My Mama says our new neighbor, Mr. Charles, lives alone because his wife died, but today I am having lunch with Mr. Charles and his dead wife.
Her eyes are glass, cat’s eye marbles with sweeping blue waves and tiny bubbles. Cluster pearls are clipped onto her walnut ears. Dust motes and steam, from the Hungarian goulash, create a mist around her. I try not to stare; it’s rude.
“Best you’ll ever have, Henry. Eat up, Son.”
“Yes, Mr. Charles.” I dip my spoon into the empty bowl and bring it to my lips.
“She makes it with tomatoes fresh from the garden; that’s her secret.” He reaches over and pats her hand, meticulously recreated from sardine bones, being careful not to disturb the thin gold band. I nod, glancing through the window at the yawning square of cracked ground and petrified vines beyond the porch. I dip my spoon again and shove air into my dry mouth. It’s only polite.
We sit like this for a long time and I begin to wonder if he’s forgotten I’m here. I steal a glance at the stained glass hearts clinging to the window. They glow like fresh blood in the sunlight.
“Okay.” I stop holding my breath.
He stands wearily, removes both our bowls from the table. The steam clears and I glimpse the painful cracks around her wax lips. Still, she smiles. This must be why he loves her. He lowers a yellowing doily in front of her, places a white ceramic cup gently on the doily. Steam rises once again and moisture accumulates on her eyes. He baptizes the teabag in the boiling water, scoops out some honey from a half-full jar and stirs it into the cup. A series of high pitched dings follow. My cup remains empty, but I don’t bring it up.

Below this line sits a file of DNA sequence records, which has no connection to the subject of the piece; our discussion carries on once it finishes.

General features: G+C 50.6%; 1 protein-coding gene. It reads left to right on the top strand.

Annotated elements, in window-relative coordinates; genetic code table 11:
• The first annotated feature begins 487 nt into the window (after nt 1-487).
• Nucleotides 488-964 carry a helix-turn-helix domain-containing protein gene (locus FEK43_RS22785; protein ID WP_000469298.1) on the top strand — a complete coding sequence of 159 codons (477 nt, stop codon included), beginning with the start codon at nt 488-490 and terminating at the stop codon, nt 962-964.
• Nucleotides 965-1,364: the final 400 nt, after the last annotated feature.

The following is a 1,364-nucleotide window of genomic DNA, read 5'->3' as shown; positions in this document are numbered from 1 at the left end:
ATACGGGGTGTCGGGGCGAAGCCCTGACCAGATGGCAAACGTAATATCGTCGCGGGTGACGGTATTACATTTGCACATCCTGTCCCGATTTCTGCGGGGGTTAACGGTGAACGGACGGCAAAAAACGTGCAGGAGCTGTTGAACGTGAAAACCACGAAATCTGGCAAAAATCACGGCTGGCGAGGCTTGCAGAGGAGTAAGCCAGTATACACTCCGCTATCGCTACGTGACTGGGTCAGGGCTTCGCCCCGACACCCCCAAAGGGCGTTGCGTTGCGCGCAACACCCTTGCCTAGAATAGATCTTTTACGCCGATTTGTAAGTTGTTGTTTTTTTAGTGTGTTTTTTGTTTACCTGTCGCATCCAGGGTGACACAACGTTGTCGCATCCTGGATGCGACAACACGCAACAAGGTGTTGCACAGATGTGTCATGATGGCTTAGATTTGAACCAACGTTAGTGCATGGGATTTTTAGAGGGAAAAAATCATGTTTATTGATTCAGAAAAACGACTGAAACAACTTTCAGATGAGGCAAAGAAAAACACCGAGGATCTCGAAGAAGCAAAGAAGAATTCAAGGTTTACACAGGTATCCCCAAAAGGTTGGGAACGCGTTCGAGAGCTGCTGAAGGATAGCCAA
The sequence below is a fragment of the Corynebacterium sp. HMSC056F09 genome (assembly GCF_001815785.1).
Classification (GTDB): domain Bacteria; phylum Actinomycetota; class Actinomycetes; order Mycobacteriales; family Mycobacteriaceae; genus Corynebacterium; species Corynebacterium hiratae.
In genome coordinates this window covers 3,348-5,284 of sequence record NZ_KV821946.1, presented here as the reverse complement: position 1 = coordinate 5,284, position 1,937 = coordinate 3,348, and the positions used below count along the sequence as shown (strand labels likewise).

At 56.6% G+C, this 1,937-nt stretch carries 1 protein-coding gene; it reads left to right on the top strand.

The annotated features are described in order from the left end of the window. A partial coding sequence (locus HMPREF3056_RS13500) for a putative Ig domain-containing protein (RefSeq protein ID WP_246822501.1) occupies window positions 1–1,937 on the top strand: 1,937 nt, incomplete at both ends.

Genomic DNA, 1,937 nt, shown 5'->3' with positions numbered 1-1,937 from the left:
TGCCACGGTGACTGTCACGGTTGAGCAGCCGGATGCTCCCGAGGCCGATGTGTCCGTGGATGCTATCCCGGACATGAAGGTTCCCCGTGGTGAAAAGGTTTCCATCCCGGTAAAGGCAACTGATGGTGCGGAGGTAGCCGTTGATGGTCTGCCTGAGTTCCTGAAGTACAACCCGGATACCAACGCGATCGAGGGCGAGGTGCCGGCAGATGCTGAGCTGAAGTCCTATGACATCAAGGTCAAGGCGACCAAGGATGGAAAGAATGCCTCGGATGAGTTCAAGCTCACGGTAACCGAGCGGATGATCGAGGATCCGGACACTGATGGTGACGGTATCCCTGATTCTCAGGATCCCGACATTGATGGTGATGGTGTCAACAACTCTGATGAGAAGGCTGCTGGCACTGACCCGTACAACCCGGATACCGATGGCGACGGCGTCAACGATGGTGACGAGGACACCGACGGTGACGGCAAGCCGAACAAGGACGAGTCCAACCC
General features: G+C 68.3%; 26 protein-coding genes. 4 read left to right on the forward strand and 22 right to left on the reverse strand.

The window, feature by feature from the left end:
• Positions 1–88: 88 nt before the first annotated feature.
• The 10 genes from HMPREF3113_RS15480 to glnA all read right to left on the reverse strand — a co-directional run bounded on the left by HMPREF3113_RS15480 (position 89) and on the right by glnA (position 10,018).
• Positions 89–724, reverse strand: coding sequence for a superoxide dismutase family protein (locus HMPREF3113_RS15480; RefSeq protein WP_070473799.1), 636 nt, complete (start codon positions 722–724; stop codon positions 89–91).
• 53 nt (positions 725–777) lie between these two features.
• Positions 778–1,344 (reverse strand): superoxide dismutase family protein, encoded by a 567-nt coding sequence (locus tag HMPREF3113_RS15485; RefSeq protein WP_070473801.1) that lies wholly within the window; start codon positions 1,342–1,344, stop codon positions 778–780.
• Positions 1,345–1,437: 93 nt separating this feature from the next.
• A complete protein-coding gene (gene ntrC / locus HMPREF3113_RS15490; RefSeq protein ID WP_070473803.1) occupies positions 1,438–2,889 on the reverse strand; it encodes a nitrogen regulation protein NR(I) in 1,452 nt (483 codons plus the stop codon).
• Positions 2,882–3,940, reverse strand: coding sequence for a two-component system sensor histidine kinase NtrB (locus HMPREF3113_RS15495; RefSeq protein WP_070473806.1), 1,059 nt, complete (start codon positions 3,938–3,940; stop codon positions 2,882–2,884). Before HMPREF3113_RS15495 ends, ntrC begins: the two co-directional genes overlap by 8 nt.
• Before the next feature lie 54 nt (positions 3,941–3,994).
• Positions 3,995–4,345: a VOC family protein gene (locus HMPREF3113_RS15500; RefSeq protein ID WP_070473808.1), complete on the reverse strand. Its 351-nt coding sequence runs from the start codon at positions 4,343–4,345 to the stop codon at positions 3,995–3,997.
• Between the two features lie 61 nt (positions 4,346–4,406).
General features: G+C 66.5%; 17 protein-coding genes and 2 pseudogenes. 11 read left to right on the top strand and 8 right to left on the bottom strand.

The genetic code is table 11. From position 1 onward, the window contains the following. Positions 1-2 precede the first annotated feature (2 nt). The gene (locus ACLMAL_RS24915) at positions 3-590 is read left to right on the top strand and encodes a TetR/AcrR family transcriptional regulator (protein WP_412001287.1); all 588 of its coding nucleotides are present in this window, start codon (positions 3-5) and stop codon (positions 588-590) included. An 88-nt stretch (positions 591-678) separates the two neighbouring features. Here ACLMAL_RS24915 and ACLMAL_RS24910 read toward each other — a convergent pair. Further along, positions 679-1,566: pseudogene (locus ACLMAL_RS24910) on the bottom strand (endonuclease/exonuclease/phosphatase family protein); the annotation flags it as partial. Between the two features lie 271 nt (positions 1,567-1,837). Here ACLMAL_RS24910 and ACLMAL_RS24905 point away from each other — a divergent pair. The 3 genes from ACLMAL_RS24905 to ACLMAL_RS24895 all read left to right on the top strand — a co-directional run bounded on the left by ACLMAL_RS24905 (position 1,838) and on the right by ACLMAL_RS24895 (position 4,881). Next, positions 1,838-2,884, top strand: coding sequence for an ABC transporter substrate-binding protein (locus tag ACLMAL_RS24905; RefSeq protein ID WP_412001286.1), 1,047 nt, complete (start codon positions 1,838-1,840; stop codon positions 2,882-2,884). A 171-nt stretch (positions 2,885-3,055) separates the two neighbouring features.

“Her dad used to raise honey bees, bring raw buckwheat honey in for their tea. Why she’s so sweet,” he chuckles.
The air is thick around us and I sit very still so I don’t disturb anything. I am becoming aware of the numbness in my bottom, but I don’t dare squirm. I can almost feel her approval at this, at my stillness. We drink our tea like this. In silence.
“You’re a good boy. We’re glad to have you in the neighborhood.” He shakes my hand and I feel the dry trembling.
As I slide awkwardly out of the chair, I am possessed by a sudden urge to give her something. I remember the four leaf clover I found in our own yard and reach deep into my pocket. It’s a bit wilted and ripped in one corner, but it did take me almost a whole hour on my knees to find. Still a worthy sacrifice. I place it by her fish bone hand and whisper into the tiny caverns of the walnut. I whisper that if she can hear me I would like to taste a bit of the soup and tea and honey for myself next time. Then I think maybe I am being ungrateful and add “sorry” and “thank you”.
“We’ll see you next Sunday then?” he calls.